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A prospective study of fractional scanned nonsequential carbon dioxide laser resurfacing: a clinical and histopathologic evaluation.

BACKGROUND: Although unparalleled in its efficacy, carbon dioxide (CO2) laser resurfacing has a high risk:benefit ratio. A modified device uses a novel handpiece and software to deliver nonsequential fractional ablative CO2 laser exposures.

OBJECTIVE: To evaluate the safety and efficacy of this fractional ablative, scanned, nonsequential CO2 laser in the treatment of photo-damaged skin and to evaluate histologic and ultrastructural changes after the treatment.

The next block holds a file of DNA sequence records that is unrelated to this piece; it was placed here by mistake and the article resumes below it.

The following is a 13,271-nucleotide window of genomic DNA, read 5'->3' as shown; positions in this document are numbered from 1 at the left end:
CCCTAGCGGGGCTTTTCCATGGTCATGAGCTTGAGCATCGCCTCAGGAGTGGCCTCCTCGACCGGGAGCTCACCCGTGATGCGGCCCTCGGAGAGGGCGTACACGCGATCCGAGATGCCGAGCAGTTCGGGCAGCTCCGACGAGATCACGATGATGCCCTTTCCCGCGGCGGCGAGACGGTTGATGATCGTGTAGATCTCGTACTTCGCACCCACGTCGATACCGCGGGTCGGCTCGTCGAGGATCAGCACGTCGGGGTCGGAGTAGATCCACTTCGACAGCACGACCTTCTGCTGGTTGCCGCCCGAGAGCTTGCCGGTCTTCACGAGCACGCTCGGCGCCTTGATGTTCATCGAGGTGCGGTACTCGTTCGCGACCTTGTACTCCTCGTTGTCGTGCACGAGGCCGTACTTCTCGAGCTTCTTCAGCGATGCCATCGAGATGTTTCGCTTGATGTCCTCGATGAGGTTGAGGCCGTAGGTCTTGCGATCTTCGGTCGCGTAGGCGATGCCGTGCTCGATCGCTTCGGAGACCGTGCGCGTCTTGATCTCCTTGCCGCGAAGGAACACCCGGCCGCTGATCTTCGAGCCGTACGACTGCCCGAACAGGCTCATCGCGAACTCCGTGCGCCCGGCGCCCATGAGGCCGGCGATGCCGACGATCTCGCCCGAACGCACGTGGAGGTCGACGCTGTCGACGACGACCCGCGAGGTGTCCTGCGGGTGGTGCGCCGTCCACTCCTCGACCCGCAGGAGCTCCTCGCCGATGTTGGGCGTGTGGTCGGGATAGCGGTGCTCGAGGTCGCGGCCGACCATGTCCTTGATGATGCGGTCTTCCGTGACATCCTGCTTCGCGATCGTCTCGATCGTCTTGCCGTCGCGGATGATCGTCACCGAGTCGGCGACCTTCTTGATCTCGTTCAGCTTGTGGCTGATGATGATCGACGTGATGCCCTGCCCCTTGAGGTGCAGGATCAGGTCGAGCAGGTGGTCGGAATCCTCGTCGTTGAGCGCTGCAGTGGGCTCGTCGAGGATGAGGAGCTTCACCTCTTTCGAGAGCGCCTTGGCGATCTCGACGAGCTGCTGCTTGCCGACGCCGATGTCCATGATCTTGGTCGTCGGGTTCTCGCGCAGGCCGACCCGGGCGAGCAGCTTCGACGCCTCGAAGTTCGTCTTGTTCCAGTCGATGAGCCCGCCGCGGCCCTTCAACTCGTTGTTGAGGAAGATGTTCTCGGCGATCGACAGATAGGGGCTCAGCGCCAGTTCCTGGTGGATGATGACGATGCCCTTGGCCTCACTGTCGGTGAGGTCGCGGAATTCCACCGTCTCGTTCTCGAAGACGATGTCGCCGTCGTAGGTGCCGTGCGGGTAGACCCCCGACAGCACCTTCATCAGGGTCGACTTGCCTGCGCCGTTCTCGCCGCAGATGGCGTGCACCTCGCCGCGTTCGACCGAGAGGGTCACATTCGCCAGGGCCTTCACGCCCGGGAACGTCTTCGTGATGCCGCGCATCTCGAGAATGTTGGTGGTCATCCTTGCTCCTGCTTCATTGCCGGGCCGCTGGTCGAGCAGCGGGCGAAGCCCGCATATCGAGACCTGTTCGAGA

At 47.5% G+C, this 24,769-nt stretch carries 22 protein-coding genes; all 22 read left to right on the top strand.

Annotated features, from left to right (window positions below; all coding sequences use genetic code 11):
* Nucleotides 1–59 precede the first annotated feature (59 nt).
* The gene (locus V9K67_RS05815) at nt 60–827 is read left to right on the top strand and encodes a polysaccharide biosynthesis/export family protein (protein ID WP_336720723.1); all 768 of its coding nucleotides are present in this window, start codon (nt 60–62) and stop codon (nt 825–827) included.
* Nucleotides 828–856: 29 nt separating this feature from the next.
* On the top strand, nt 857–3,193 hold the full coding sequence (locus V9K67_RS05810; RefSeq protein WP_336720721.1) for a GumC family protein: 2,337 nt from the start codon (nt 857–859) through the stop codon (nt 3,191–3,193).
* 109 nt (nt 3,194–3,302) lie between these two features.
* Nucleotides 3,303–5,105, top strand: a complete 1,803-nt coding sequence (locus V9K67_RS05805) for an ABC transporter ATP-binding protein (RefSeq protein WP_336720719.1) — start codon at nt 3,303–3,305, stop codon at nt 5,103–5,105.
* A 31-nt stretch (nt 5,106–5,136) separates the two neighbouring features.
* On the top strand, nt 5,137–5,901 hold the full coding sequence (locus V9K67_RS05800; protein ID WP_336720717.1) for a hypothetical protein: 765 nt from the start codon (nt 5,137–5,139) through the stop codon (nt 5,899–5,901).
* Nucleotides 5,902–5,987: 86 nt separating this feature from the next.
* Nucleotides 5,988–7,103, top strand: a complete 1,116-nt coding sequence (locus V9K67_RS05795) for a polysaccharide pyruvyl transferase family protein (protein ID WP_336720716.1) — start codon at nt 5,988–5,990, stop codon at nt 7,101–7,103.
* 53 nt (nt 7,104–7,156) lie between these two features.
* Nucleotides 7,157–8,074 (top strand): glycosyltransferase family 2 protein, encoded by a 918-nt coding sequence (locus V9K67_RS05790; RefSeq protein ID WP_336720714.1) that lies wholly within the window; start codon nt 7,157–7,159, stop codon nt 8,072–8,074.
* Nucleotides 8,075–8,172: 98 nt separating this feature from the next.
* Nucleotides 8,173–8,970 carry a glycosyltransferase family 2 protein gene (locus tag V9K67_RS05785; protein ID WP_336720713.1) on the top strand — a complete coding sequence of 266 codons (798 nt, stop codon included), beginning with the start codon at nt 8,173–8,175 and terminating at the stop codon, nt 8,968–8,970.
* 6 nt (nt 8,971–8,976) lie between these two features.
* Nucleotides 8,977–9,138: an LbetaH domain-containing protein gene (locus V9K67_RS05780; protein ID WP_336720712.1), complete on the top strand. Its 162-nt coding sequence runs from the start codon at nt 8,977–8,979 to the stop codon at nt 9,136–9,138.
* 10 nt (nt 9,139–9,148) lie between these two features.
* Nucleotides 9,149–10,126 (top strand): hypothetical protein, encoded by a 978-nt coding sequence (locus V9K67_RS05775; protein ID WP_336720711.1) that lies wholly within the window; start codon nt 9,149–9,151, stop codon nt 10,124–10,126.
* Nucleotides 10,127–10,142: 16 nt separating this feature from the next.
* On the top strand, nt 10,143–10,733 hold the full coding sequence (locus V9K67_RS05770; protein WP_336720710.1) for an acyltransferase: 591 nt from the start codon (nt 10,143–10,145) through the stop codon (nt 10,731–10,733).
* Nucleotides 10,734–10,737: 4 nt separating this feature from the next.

MATERIALS AND METHODS: Ten subjects with Fitzpatrick skin types I to III with photo-damaged facial skin underwent a single CO2 ablative laser treatment using a scanning handpiece in a nonsequential fractional mode. Clinical improvement and histologic and ultrastructrural changes were assessed.

RESULTS: All subjects completed the study with no serious or long-term complications. Blinded evaluator and subject assessment documented improvement in cutaneous photoaging. Light microscopy revealed changes consistent with a wound repair mechanism, and electron microscopy confirmed evidence of new collagen deposition.

CONCLUSION: Nonsequential scanned fractional CO2 laser resurfacing can lead to improvement in photo-damaged skin, accompanied by histologic and ultrastructural evidence of wound repair and subsequent new collagen formation.

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